President Tsai's Taiwan victory makes the region safer

Last Updated:2020-01-20

At a time of unmitigated gloom in international affairs, Saturdayʼs re-election
of Tsai Ing-wen for a second term as Taiwanʼs leader is a particularly bright
spot. Not only did she defeat the more China-friendly KMT leader, but the
election was conducted in a civilised and orderly manner. The strength of
and confidence in Taiwanʼs still relatively young democratic institutions were
on full display. The prospect of re-unification has just receded much further
into the distant future.
Beijing could hardly have been surprised by the result. After trailing in the
polls for the past two years, her approval rating began to rise inexorably
from September. She went into the election with a healthy lead in the polls,

winning the election by around 20 per cent.

Tsai Ing-wen waves after addressing supporters following her re-election on Saturday. Getty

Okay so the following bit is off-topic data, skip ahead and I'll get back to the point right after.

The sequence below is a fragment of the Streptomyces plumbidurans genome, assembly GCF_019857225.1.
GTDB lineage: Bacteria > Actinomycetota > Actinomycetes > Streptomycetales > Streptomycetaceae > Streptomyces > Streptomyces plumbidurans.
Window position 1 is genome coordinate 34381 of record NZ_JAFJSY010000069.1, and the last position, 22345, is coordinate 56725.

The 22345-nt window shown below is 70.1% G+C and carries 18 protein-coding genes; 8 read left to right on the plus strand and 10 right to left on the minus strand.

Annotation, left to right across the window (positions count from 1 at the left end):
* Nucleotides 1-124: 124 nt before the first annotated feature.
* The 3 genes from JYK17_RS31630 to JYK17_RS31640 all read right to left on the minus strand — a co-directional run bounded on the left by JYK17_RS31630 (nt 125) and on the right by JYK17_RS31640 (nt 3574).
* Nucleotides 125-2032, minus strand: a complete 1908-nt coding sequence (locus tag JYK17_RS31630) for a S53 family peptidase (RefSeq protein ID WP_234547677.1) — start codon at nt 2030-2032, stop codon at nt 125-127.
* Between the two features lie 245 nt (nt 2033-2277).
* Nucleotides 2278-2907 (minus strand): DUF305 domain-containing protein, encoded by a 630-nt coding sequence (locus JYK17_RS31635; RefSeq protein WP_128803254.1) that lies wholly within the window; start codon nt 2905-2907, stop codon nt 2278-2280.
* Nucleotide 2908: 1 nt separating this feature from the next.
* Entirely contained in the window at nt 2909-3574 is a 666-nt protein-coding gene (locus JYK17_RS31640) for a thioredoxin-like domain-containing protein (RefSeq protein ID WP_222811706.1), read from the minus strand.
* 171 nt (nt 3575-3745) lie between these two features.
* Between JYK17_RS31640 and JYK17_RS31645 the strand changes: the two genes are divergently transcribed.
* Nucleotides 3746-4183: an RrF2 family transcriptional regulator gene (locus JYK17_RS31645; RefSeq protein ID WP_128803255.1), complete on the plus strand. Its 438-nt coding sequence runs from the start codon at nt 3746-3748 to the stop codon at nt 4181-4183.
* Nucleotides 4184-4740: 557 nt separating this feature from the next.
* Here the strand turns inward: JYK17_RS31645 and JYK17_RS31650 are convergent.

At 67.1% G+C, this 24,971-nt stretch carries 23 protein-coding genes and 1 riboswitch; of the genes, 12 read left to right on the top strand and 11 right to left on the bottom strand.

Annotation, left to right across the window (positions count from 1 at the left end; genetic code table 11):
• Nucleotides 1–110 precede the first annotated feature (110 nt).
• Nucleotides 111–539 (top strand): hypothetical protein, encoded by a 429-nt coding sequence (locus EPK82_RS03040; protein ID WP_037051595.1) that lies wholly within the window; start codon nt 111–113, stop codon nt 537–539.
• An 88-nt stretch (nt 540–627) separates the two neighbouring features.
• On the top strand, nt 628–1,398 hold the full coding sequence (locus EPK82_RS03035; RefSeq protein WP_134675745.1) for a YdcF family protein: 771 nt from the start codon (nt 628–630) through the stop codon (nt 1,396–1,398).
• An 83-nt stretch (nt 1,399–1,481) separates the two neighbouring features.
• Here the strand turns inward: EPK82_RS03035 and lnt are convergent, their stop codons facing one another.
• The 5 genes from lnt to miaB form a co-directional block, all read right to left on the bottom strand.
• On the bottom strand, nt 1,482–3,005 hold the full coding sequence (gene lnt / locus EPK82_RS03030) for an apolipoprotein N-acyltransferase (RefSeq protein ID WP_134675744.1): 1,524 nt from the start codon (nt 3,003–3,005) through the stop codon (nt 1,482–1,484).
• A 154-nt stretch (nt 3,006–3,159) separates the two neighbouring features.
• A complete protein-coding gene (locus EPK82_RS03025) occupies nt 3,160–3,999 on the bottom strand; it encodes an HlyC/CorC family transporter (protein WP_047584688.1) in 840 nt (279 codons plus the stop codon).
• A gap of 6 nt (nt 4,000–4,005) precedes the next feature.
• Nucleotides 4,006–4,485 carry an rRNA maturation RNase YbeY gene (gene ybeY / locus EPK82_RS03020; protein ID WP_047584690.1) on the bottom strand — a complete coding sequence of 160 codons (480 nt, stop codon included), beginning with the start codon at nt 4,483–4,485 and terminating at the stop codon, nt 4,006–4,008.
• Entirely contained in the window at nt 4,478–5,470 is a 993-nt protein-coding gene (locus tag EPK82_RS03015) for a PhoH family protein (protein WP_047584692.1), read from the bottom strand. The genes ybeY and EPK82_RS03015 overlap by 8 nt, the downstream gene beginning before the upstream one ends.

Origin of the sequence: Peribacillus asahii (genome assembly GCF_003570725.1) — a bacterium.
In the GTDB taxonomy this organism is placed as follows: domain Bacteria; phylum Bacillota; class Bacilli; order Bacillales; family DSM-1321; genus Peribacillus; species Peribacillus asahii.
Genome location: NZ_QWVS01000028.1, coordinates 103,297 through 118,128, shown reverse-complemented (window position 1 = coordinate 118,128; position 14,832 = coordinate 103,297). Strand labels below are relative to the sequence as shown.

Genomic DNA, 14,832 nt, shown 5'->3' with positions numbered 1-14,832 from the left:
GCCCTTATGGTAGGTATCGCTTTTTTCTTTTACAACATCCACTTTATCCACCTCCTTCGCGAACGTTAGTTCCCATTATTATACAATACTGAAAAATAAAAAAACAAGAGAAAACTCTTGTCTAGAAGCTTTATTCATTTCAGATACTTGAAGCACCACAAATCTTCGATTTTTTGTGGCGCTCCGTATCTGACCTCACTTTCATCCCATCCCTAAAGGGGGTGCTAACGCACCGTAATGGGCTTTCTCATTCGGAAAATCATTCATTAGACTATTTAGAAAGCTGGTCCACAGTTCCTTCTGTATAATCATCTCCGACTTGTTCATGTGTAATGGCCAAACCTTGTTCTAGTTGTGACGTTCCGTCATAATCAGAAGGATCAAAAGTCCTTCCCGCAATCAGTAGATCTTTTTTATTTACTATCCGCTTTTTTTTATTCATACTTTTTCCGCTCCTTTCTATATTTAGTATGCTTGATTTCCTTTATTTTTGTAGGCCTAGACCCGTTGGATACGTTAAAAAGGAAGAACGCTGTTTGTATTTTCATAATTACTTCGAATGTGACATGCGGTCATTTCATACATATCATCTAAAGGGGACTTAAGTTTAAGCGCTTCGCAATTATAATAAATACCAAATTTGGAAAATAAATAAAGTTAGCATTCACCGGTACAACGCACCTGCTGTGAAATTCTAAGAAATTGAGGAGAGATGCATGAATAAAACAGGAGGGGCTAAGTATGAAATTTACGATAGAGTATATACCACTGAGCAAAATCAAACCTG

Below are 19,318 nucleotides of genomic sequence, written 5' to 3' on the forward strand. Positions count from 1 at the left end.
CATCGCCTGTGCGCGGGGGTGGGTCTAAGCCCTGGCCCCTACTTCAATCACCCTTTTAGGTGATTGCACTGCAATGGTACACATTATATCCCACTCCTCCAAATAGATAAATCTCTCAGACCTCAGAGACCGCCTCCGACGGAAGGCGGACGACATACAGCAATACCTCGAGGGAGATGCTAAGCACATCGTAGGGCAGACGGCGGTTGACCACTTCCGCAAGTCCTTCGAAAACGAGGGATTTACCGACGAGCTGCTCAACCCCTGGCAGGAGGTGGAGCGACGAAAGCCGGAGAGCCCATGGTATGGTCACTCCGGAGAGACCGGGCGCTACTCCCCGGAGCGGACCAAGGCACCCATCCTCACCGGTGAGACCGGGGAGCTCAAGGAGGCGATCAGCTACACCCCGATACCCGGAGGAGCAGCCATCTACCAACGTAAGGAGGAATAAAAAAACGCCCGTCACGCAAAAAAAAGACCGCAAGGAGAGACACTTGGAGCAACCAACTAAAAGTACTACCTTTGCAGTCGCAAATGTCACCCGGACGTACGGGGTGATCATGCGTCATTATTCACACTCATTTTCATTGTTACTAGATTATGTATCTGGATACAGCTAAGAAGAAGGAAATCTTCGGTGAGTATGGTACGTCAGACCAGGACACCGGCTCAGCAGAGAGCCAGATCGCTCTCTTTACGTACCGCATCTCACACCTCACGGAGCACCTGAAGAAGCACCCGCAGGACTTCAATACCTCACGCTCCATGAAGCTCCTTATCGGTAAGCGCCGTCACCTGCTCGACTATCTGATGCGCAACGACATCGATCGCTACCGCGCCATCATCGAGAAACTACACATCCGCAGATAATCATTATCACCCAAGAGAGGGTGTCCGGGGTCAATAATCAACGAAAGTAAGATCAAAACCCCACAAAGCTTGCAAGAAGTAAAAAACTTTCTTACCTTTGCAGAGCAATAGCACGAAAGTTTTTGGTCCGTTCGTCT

Many domestic issues, of course, featured prominently in the election.
These are common across the developed world – slow economic growth,
increasing income inequality, inadequate public investment in social
services and infrastructure. Similarly are weak productivity growth and an
ageing population.
Against the background of the unexpected Hong Kong protests, mass civil
disobedience and at times nihilist anarchy, the election on this occasion
became more than previously one about Taiwanʼs future relations with
mainland China.
Although the Chinese state-run media and nationalist tabloids such as the
Global Times are indignantly railing against US influence in the election, no
one in Beijing could have been surprised that Hong Kong would come to
dominate the election. It became a quasi-referendum on Taiwanʼs future
relationship with the mainland.
Xi Jinpingʼs “China Dream”, which critically includes re-unification by the
centenary of the founding of the PRC in 2049, has slipped further from his
reach. Re-unification was to be his chief legacy, confirming his leading
position after Mao in the pantheon of Chinaʼs modern-day rulers.